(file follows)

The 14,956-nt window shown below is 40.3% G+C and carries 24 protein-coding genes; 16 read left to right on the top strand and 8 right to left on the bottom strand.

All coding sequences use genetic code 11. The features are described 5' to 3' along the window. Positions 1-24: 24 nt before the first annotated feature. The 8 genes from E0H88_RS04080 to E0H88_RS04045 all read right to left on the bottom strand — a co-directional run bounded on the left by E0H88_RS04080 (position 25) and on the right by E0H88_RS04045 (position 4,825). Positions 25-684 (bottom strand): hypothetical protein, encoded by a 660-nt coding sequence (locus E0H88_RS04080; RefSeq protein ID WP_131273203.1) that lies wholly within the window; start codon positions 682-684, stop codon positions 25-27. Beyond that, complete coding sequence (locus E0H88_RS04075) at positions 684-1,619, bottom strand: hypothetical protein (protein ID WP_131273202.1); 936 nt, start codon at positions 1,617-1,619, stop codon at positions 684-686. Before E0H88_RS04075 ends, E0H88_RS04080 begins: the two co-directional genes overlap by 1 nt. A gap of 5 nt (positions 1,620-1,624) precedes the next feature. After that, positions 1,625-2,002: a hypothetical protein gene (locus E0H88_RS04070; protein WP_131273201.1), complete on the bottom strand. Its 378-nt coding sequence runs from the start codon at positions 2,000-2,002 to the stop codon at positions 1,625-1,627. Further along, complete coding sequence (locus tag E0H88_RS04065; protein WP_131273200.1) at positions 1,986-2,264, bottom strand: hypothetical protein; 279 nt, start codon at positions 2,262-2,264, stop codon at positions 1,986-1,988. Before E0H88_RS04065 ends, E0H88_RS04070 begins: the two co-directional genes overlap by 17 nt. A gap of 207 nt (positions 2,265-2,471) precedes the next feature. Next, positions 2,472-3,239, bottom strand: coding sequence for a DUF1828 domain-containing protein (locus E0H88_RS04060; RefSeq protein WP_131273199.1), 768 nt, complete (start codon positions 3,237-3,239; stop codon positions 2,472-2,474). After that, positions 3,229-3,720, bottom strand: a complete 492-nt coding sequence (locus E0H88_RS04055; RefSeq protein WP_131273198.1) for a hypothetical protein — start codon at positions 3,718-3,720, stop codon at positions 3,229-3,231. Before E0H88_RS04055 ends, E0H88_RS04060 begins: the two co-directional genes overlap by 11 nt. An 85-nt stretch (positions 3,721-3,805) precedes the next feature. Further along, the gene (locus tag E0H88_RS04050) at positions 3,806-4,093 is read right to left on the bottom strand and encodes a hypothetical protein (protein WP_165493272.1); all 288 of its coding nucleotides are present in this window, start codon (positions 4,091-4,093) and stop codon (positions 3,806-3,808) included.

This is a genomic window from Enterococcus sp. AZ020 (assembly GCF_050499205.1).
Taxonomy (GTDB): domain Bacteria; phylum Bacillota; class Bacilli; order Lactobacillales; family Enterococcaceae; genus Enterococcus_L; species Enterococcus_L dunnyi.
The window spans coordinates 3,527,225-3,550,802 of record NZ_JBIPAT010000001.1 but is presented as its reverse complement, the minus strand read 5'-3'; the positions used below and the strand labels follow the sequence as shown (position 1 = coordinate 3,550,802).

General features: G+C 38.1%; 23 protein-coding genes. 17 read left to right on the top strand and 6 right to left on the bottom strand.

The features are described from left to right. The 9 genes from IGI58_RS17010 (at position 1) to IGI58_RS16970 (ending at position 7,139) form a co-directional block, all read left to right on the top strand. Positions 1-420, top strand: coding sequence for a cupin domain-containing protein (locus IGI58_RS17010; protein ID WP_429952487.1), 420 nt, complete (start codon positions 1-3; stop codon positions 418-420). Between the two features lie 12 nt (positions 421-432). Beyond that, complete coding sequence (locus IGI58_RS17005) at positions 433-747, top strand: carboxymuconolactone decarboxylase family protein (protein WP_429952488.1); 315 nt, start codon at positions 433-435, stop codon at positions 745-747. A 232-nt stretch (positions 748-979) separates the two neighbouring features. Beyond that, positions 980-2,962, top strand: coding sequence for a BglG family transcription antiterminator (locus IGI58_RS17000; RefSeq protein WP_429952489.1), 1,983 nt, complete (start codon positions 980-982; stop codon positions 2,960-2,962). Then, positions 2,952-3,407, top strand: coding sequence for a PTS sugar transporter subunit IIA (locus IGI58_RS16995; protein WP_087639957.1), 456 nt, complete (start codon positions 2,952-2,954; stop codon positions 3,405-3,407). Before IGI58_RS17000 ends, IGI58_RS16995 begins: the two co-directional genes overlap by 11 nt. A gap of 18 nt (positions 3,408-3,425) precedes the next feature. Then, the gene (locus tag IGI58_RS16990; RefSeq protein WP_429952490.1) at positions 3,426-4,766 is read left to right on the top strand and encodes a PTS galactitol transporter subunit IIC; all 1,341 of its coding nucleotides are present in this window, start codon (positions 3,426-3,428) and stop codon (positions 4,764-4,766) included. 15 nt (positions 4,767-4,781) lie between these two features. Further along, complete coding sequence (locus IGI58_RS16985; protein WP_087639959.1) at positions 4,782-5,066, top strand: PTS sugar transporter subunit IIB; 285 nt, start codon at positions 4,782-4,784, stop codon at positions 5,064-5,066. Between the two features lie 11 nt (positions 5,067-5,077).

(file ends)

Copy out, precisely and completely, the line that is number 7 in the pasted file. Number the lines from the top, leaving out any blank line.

The features are described from left to right. The 9 genes from IGI58_RS17010 (at position 1) to IGI58_RS16970 (ending at position 7,139) form a co-directional block, all read left to right on the top strand. Positions 1-420, top strand: coding sequence for a cupin domain-containing protein (locus IGI58_RS17010; protein ID WP_429952487.1), 420 nt, complete (start codon positions 1-3; stop codon positions 418-420). Between the two features lie 12 nt (positions 421-432). Beyond that, complete coding sequence (locus IGI58_RS17005) at positions 433-747, top strand: carboxymuconolactone decarboxylase family protein (protein WP_429952488.1); 315 nt, start codon at positions 433-435, stop codon at positions 745-747. A 232-nt stretch (positions 748-979) separates the two neighbouring features. Beyond that, positions 980-2,962, top strand: coding sequence for a BglG family transcription antiterminator (locus IGI58_RS17000; RefSeq protein WP_429952489.1), 1,983 nt, complete (start codon positions 980-982; stop codon positions 2,960-2,962). Then, positions 2,952-3,407, top strand: coding sequence for a PTS sugar transporter subunit IIA (locus IGI58_RS16995; protein WP_087639957.1), 456 nt, complete (start codon positions 2,952-2,954; stop codon positions 3,405-3,407). Before IGI58_RS17000 ends, IGI58_RS16995 begins: the two co-directional genes overlap by 11 nt. A gap of 18 nt (positions 3,408-3,425) precedes the next feature. Then, the gene (locus tag IGI58_RS16990; RefSeq protein WP_429952490.1) at positions 3,426-4,766 is read left to right on the top strand and encodes a PTS galactitol transporter subunit IIC; all 1,341 of its coding nucleotides are present in this window, start codon (positions 3,426-3,428) and stop codon (positions 4,764-4,766) included. 15 nt (positions 4,767-4,781) lie between these two features. Further along, complete coding sequence (locus IGI58_RS16985; protein WP_087639959.1) at positions 4,782-5,066, top strand: PTS sugar transporter subunit IIB; 285 nt, start codon at positions 4,782-4,784, stop codon at positions 5,064-5,066. Between the two features lie 11 nt (positions 5,067-5,077).